you

know, Lucy, what papa said just as we came out of the wood.

Lucy. “ He said that such things as he had been telling us had comforted him and you, mamma, and that we could not begin too soon to try to think of them and feel them ourselves."

Mrs. 0. “I am very glad you have both remembered so much, my dear children.”

Lucy. The wood was so very beautiful, mamma. I wish you could have seen it. When we got nearly to the top of the hill, there was a little wind there, and the leaves were beginning to fall, but so very gently. It was just a day to make one think of those lines in the Christian Year' about the leaves falling; you know which I mean, mamma.”

Mrs. Ò. “Yes, my love, the lines our dear Mary liked so much."

Lucy. “ And was it not strange, mamma, just as I was thinking of those verses, papa repeated some words from them: he said, “The calm leaves float, evening. After being silent for some time, Lucy said,

“I am so very glad, mamma, that little Mary is to be baptised to-morrow, because of its being the 1st of November, All Saints', you know. I think there was almost no day in the whole year that one would have liked so well. Did papa and you fix it on purpose, mamma?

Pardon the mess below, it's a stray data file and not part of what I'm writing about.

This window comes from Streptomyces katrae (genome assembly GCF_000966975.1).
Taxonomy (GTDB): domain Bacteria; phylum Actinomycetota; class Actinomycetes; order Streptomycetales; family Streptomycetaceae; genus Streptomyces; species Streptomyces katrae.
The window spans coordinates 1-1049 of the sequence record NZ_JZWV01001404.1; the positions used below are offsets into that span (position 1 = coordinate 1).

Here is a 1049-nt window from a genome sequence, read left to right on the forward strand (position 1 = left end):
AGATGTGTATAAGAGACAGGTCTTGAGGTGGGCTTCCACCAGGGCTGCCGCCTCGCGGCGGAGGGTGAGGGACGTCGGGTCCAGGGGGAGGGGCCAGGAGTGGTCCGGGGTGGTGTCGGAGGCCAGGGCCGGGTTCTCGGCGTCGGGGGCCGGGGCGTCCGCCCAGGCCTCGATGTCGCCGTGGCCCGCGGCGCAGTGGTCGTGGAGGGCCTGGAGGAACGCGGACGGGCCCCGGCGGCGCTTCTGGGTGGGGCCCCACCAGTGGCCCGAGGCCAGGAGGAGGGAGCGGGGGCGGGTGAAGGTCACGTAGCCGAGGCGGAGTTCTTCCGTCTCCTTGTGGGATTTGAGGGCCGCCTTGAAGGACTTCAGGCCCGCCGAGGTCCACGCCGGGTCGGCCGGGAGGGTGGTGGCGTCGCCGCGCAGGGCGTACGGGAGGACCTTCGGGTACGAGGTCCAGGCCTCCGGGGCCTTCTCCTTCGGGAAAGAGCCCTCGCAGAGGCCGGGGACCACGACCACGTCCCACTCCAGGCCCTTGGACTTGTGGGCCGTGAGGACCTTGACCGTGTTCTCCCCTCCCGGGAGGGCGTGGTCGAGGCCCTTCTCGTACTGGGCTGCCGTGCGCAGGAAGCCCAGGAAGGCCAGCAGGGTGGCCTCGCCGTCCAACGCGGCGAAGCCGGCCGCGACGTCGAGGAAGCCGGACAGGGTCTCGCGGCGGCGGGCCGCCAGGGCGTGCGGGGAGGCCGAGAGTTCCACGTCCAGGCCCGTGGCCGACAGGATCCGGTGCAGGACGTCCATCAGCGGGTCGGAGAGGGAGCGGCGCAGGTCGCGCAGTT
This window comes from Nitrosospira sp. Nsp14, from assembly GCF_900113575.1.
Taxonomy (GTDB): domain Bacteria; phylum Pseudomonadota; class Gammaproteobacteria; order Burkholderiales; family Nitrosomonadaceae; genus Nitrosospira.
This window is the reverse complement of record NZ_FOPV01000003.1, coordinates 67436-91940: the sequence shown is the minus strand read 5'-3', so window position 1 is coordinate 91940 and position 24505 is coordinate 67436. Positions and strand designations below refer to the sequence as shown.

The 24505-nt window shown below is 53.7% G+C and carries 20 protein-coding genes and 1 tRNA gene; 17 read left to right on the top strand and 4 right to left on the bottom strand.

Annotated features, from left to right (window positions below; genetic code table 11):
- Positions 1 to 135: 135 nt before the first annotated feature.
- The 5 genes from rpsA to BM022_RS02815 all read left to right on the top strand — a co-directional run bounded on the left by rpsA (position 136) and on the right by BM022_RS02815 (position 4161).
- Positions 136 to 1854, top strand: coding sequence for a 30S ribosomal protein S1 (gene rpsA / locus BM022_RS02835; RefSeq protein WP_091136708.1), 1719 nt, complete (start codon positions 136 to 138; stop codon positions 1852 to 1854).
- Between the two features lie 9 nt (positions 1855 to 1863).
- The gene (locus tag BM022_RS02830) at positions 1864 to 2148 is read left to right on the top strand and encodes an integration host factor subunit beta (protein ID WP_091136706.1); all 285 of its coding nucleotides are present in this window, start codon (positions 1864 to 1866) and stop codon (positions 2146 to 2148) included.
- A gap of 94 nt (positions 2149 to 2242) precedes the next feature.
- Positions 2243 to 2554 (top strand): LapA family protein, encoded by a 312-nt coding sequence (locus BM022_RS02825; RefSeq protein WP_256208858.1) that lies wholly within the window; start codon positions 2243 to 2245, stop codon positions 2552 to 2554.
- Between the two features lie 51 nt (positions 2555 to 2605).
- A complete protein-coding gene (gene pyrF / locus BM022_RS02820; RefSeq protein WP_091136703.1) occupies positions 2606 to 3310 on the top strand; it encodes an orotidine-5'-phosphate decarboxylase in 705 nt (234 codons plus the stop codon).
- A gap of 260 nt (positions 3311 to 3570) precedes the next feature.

Mrs. o.'“No, we did not exactly fix it on purpose, because many circumstances happened to make it desirable that it should be to-morrow; but I feel as glad as you can do, Lucy, that it is so, especially since our dear baby is to be called after her darling sister. It does seem, as you say, as if no day could have been so suitable for bringing into the Church of Christ the little one who has been given us in her place.”

Matilda. “I think I understand you, mamma. For this afternoon, when we walked with papa through Burnley Wood, he was talking to us about to-mor. row, and telling us what it was meant to remind us of."

Lucy. “I had never thought so much about it be fore, not even last year, though I did think of it then, for I did not know till then how much such thoughts could comfort us."

Mrs. O. 6 We cannot know how sweet such comfort is, or be really thankful for it, till we have known sorrow, dear Lucy. But, Matilda, can you tell me something of what you learned from your papa this afternoon ?